One of the biggest cyberthreats making the rounds on the internet is the Mirai botnet. Mirai targets connected Internet of Things (IoT) devices, using each infected device to launch DDoS attacks and cause website outages around the globe by flooding them with queries. Examples of recent Mirai-generated web outages are the Dyn attack which took down or significantly slowed sites like Airbnb, Twitter, the New York Times, CNN, Fox News, Netflix and many other popular domains in late October of this year, as well as the attack that temporarily took down security expert Brian Krebs' KrebsOnSecurity website in September.
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December 2016 Archives
Ever thought you'd be able to order Xfinity TV service from Amazon; or watch Netflix through your cable set-top box? If politics makes strange bedfellows then programming for Internet TV is like:
... last call at a college bar.
... a '70s key party.
... an episode of 90 Day Fiance.
Let's just say that some unexpected relationships have been forged thanks to the disruptive forces of online video. It's changing the way that we as an industry look at TV and certainly what consumers expect from the many available services.
Akamai's CTO for Media, John Bishop, will help to make sense of it all as part of the CES session, "Internet TV, The Disruption: Programming Everywhere." Taking place on Thursday, January 5th, as part of the CES Digital Hollywood Conference track, John will join panelists from Deloitte & Touche, DISH, Strategy Analytics, Vubiquity and 87AM to explore the options ranging from a la carte viewing to premium bundles.
If you're attending CES and want to learn how we can help support your OTT service and strategy, feel free to arrange a meeting with us. We'll have demos and subject matter experts available to discuss your business and technology needs, and how Akamai's global content delivery capabilities can help.
Chris Nicholson is a senior public relations manager at Akamai.
If you grew up in the 1970's and 80's, this simple statement could ruin your holiday - if Mom & Dad hadn't had the foresight to stock up on AA, AAA, C, D, and 9-volt batteries before you opened your presents, you had to put your handheld video games, animatronic animals, and talking dolls aside for a few days. In contrast, today's gadgets tend to come with a USB charging cable, so needing to have batteries on hand is no longer a real issue. (And if you find yourself in a *Cables not included situation, you probably have one or more stashed away somewhere in your office or house that you can use.)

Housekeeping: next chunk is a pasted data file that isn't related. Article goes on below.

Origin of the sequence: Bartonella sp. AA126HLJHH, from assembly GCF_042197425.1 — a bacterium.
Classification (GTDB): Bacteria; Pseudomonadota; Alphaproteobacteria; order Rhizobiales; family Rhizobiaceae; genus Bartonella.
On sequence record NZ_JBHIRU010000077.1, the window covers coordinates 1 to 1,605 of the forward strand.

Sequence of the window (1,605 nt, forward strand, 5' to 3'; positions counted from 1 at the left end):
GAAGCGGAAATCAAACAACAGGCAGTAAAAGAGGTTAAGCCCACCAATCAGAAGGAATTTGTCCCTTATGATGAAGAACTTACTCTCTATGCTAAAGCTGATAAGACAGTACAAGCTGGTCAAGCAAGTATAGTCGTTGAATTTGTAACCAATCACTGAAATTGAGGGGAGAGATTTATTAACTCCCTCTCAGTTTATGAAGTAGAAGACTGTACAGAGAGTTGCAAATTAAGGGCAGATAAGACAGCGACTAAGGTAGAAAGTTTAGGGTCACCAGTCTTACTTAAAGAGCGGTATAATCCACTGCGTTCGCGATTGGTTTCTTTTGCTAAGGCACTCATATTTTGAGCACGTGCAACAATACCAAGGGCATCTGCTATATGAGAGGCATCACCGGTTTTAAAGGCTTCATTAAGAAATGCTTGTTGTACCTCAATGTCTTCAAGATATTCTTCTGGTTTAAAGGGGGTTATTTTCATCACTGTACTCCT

Over the last 10 years, connected devices have grown in popularity and availability. While keeping them charged remains an issue, keeping them connected has arguably become a bigger one. These devices now rely on Internet connectivity for activation, for core functionality, and for content - without it, they essentially become expensive paperweights. (You *do* still have some paper around, right?)
In the first of this two-part blog, I reported the impact that the Dyn DDoS attack had on the financial services industry. Banks, insurers, credit cards, and others had two waves of impacts on Oct. 21, with many websites clocking in with 60 second page response times, and others with outright failures, not able to service their customers.
In Part 2, we'll dig into some details to better understand the technology risks of financial services websites, and extract some lessons learned for the industry.
Nominum, now part of Akamai, inaugural security report published by its Data Science team, Data Revelations: Fall 2016, includes an analysis of some of the largest threats that are impacting organizations and individuals, including ransomware, DDoS, mobile malware, IoT-based attacks and more. Since DNS is the launch point for over 90% of cyberattacks, it offers a great vantage point from which to examine, understand, thwart and proactively prevent threats1. With industry-leading research experience, and by applying machine learning, artificial intelligence, natural language processing, neural networks and more, Nominum Data Science is able to locate, analyze, prevent and predict some of the most sophisticated and dangerous cyberthreats ever to hit the internet.
The increasingly digital consumer lifestyle, fueled by explosive growth in the use of the internet, mobile technologies and social media, has given rise to the empowered customer. With access to more information, choices, and opportunities, consumers across all industries are in a position to demand not only what they want, but also where and how they want it.